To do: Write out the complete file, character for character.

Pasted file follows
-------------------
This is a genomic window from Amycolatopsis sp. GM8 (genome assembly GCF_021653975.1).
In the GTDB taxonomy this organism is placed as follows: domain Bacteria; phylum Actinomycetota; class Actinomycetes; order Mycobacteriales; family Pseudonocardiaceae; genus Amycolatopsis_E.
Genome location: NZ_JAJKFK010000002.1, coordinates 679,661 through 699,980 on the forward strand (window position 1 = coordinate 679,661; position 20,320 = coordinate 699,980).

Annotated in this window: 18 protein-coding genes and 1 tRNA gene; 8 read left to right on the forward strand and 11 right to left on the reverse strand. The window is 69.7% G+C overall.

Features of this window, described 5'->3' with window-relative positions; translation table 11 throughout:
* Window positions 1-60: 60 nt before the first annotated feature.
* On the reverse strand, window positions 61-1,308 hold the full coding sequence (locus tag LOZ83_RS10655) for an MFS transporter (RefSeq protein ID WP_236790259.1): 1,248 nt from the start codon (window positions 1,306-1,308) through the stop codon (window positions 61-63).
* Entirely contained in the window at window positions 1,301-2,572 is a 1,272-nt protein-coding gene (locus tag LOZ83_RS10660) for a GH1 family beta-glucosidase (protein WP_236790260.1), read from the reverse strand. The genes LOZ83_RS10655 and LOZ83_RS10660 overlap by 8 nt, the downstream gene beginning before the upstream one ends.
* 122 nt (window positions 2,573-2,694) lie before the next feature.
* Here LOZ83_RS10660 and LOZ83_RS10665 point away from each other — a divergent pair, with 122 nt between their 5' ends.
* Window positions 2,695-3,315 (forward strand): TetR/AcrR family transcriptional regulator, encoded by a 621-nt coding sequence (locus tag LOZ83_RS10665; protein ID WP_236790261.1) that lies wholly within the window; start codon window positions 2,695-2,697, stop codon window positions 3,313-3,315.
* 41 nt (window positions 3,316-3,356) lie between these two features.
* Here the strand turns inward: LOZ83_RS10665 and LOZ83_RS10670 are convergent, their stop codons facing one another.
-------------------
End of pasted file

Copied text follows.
This is a genomic window from Amycolatopsis sp. GM8 (genome assembly GCF_021653975.1).
In the GTDB taxonomy this organism is placed as follows: domain Bacteria; phylum Actinomycetota; class Actinomycetes; order Mycobacteriales; family Pseudonocardiaceae; genus Amycolatopsis_E.
Genome location: NZ_JAJKFK010000002.1, coordinates 679,661 through 699,980 on the forward strand (window position 1 = coordinate 679,661; position 20,320 = coordinate 699,980).

Annotated in this window: 18 protein-coding genes and 1 tRNA gene; 8 read left to right on the forward strand and 11 right to left on the reverse strand. The window is 69.7% G+C overall.

Features of this window, described 5'->3' with window-relative positions; translation table 11 throughout:
* Window positions 1-60: 60 nt before the first annotated feature.
* On the reverse strand, window positions 61-1,308 hold the full coding sequence (locus tag LOZ83_RS10655) for an MFS transporter (RefSeq protein ID WP_236790259.1): 1,248 nt from the start codon (window positions 1,306-1,308) through the stop codon (window positions 61-63).
* Entirely contained in the window at window positions 1,301-2,572 is a 1,272-nt protein-coding gene (locus tag LOZ83_RS10660) for a GH1 family beta-glucosidase (protein WP_236790260.1), read from the reverse strand. The genes LOZ83_RS10655 and LOZ83_RS10660 overlap by 8 nt, the downstream gene beginning before the upstream one ends.
* 122 nt (window positions 2,573-2,694) lie before the next feature.
* Here LOZ83_RS10660 and LOZ83_RS10665 point away from each other — a divergent pair, with 122 nt between their 5' ends.
* Window positions 2,695-3,315 (forward strand): TetR/AcrR family transcriptional regulator, encoded by a 621-nt coding sequence (locus tag LOZ83_RS10665; protein ID WP_236790261.1) that lies wholly within the window; start codon window positions 2,695-2,697, stop codon window positions 3,313-3,315.
* 41 nt (window positions 3,316-3,356) lie between these two features.
* Here the strand turns inward: LOZ83_RS10665 and LOZ83_RS10670 are convergent, their stop codons facing one another.